Most unclaimed property practitioners are familiar with the concepts of “contact” and “due diligence.” However, guidelines for both contact and due diligence were primarily created before modern communication formats like email and online accounts became prevalent, making it somewhat difficult to discern whether an owner has met the statutory requirements for indicating an interest in the property
With the introduction of the Revised Uniform Unclaimed Property Act (RUUPA) and the efforts of individual states, these definitions are beginning to evolve. While these changes present new challenges, they also offer new opportunities for holders to modernize their unclaimed property outreach, while simplifying the process for owners trying to maintain contact and claim their funds.
Expanded Definition of Contact
For starters, RUUPA begins modernizing the definition of contact by including the definitions of “Electronic” and “Electronic mail” within the statute. It further enables the use of modern communication to establish contact by broadening the definition of contact as well as specifically allowing online logins and online activity related to an account to constitute contact from the owner.
In addition, individual states are beginning to recognize that the old definition of contact does not reflect how individuals and businesses communicate and manage their financial affairs. For example, New York has introduced a bill redefining owner contact related to a variety of financial accounts. Should this bill pass, owner contact would include electronic communication in addition to written or personal contact, and could include:
“WRITTEN CORRESPONDENCE, A TELEPHONIC OR VOICE OVER INTERNET PROTOCOL (VOIP) COMMUNICATION, A TRANSACTION EFFECTED THROUGH AN AUTOMATED CLEARING HOUSE (ACH) OR SIMILAR ELECTRONIC FUNDS PROCESSING METHOD, SIGNING ON TO A PASSWORD PROTECTED ACCOUNT IN WHICH SECURITIES MAY BE ACCESSED BY ITS OWNER, OR EFFECTING A TRANSACTION IN THE OWNER’S ACCOUNT, INCLUDING AUTOMATED TRANSACTIONS THAT HAVE BEEN AUTHORIZED BY THE OWNER.”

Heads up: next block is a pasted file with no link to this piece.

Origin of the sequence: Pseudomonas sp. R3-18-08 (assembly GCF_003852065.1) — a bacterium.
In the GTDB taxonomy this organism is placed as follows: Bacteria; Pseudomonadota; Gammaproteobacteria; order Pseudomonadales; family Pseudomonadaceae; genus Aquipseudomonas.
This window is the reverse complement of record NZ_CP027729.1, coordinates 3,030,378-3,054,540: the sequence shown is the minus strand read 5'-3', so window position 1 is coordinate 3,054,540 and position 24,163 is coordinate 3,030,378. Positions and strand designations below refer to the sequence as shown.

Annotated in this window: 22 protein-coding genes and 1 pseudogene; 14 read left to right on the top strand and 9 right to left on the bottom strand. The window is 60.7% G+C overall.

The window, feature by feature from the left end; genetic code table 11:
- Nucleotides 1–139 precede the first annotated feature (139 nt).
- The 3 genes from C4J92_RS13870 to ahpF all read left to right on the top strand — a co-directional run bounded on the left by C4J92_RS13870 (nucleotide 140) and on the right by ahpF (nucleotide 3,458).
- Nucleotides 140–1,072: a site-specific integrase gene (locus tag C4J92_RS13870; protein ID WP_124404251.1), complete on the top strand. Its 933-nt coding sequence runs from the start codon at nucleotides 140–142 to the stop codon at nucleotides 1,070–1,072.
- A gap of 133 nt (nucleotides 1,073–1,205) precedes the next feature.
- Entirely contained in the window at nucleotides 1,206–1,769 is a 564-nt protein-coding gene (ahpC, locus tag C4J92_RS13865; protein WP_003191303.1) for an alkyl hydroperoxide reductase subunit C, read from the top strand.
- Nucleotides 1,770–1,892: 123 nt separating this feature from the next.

As of the publication of this blog post, NY Senate Bill S5059A remains in committee.
With updates such as those found in RUUPA and individual state statutes, holders can now begin looking into additional forms of contact such as those listed below, always ensuring that individual state statutes are followed.
- Online Account Logins
- Online Banking Transactions
- Automated Transfers
- Other Online or Electronic Communications
Expanded Due Diligence Requirements
With the introduction of RUUPA and changes to various individual state statutes, the concept of statutory due diligence is also beginning to modernize. RUUPA specifically requires that:
“IF AN APPARENT OWNER HAS CONSENTED TO RECEIVE ELECTRONIC-MAIL DELIVERY FROM THE HOLDER, THE HOLDER SHALL SEND THE NOTICE DESCRIBED BOTH BY FIRST-CLASS UNITED STATES MAIL TO THE APPARENT OWNER’S LAST-KNOWN MAILING ADDRESS AND BY ELECTRONIC MAIL, UNLESS THE HOLDER BELIEVES THAT THE APPARENT OWNER’S ELECTRONIC-MAIL ADDRESS IS INVALID”
To date, Utah, Tennessee and Illinois have adopted the RUUPA language related to electronic due diligence, while others have implemented their own requirements. In Pennsylvania, for example, if an owner has consented to electronic communication, electronic mail may be sent in lieu of first-class mail, while in Texas, electronic mail may only be sent to designated representatives in lieu of first-class mail.
Utilizing electronic due diligence comes with its own unique benefits and challenges. It is certainly more efficient and cost effective, particularly if owners are accustomed to receiving electronic communications from the holder. However, there are challenges to consider:
- Multiple or outdated owner email addresses
- Complying with span laws and regulations
- Logistics of implementing bulk email for unclaimed property
- Owner privacy and security concerns
- Increased potential for fraud
As long as these areas are addressed, the benefits to both the holder and the owner can far outweigh the potential challenges. From an owner perspective, it’s much simpler to communicate with the holder and reset dormancy, improving the customer / employee / vendor experience and reducing lost assets. From a holder perspective, establishing and maintaining electronic contact eliminates the need for due diligence. When due diligence is necessary, the ability to utilize electronic communications and responses dramatically reduces the time and expense associated with printing and mailing paper due diligence.
Best Practices for Electronic Contact and Due Diligence
- Ensure accurate and up to date email addresses
- Incent regular electronic contact such as online logins and transactions
- Send electronic mail from known corporate email addresses
- Send clearly branded electronic communications with links to FAQ's
- Create a centralized data warehouse for tracking contact and contact information from across the organization
- Retain detailed records substantiating all electronic contact
- Ensure compliance with privacy and security requirements when including personal information